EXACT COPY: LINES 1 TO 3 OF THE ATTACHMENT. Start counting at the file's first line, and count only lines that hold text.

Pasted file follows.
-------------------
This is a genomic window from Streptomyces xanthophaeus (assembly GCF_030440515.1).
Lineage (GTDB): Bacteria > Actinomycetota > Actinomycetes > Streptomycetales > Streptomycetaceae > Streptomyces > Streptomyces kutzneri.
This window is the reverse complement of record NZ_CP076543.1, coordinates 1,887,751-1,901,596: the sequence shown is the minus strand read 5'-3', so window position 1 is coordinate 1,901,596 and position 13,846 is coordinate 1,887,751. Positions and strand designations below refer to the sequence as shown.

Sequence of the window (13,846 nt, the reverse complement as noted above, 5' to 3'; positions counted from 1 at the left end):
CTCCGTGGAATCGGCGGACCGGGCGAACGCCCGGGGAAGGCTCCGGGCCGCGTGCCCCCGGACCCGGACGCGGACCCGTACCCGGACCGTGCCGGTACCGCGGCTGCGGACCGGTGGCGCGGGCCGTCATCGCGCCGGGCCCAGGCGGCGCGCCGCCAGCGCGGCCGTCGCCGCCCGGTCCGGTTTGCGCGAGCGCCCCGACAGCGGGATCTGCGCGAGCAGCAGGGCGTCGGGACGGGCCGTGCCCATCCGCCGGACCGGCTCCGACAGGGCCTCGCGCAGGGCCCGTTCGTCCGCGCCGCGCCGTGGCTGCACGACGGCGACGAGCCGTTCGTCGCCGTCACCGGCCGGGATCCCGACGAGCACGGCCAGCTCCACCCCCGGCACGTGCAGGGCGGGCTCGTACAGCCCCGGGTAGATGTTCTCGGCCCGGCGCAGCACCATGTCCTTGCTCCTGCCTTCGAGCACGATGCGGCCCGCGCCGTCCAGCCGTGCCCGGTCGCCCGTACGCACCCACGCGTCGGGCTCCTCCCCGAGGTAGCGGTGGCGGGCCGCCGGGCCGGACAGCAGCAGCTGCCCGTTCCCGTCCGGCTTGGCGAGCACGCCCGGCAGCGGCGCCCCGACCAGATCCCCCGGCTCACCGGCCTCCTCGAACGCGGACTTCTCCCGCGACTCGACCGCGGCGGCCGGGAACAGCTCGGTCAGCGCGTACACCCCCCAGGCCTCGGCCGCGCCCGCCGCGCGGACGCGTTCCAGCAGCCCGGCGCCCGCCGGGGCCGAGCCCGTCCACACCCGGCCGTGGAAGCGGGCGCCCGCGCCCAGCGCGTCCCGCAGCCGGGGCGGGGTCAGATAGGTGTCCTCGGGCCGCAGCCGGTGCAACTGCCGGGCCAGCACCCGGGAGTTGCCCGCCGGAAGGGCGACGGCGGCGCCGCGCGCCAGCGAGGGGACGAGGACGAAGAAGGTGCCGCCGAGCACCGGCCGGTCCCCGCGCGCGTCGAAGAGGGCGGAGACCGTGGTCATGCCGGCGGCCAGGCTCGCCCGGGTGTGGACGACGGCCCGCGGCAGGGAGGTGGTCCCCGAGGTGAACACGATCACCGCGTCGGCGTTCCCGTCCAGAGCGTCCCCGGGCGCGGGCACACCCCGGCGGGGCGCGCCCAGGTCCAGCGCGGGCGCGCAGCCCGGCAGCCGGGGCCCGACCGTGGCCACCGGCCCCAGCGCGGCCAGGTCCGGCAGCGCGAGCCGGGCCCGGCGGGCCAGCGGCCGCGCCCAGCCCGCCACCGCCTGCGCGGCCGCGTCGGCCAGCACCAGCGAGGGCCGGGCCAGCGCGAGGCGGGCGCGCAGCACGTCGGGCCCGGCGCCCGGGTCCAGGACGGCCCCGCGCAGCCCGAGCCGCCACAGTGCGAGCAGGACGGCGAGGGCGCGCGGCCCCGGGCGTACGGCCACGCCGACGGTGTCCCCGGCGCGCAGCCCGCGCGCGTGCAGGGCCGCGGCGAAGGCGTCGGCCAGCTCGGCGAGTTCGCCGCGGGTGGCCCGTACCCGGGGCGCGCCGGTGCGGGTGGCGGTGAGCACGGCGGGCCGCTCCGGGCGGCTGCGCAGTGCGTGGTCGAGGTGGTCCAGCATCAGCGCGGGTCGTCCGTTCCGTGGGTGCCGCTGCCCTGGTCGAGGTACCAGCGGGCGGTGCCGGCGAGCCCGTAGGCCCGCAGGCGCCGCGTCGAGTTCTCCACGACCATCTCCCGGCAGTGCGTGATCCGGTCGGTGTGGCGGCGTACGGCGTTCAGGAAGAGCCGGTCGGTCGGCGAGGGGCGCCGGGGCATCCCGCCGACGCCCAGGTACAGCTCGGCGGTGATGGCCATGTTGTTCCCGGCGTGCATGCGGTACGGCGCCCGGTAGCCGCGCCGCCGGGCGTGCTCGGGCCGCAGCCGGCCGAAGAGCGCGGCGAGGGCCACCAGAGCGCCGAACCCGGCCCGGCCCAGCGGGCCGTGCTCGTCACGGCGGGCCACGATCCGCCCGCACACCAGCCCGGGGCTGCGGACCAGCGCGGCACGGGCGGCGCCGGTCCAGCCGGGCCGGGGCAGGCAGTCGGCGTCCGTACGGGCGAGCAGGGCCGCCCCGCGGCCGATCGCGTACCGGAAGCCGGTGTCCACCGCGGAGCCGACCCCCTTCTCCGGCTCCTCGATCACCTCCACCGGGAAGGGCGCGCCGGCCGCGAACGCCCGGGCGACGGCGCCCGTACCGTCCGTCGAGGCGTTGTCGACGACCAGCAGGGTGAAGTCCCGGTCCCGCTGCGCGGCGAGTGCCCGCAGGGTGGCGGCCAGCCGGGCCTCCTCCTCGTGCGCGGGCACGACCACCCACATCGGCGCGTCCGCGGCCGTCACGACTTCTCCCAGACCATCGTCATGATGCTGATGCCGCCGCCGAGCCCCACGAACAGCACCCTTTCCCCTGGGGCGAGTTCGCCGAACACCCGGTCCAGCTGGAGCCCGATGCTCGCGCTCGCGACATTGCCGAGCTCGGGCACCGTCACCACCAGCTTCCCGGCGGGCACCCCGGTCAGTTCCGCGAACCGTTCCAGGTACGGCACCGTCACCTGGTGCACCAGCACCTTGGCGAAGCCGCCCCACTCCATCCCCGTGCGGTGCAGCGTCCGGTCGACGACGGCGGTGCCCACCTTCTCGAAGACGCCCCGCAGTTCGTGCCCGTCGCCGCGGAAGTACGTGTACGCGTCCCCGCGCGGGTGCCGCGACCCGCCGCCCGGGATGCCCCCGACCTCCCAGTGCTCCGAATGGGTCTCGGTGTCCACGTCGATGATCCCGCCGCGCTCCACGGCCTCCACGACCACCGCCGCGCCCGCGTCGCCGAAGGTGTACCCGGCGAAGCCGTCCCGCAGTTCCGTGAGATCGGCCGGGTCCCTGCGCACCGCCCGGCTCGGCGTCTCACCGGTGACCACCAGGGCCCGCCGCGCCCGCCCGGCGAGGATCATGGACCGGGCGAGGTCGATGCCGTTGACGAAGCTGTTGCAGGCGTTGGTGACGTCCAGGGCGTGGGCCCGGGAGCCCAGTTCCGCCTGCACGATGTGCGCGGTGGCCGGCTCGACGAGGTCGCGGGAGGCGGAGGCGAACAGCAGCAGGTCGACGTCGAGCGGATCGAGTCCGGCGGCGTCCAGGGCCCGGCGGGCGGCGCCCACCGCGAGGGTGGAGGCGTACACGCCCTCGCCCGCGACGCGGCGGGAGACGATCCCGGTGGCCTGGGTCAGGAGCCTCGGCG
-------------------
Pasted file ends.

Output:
This is a genomic window from Streptomyces xanthophaeus (assembly GCF_030440515.1).
Lineage (GTDB): Bacteria > Actinomycetota > Actinomycetes > Streptomycetales > Streptomycetaceae > Streptomyces > Streptomyces kutzneri.
This window is the reverse complement of record NZ_CP076543.1, coordinates 1,887,751-1,901,596: the sequence shown is the minus strand read 5'-3', so window position 1 is coordinate 1,901,596 and position 13,846 is coordinate 1,887,751. Positions and strand designations below refer to the sequence as shown.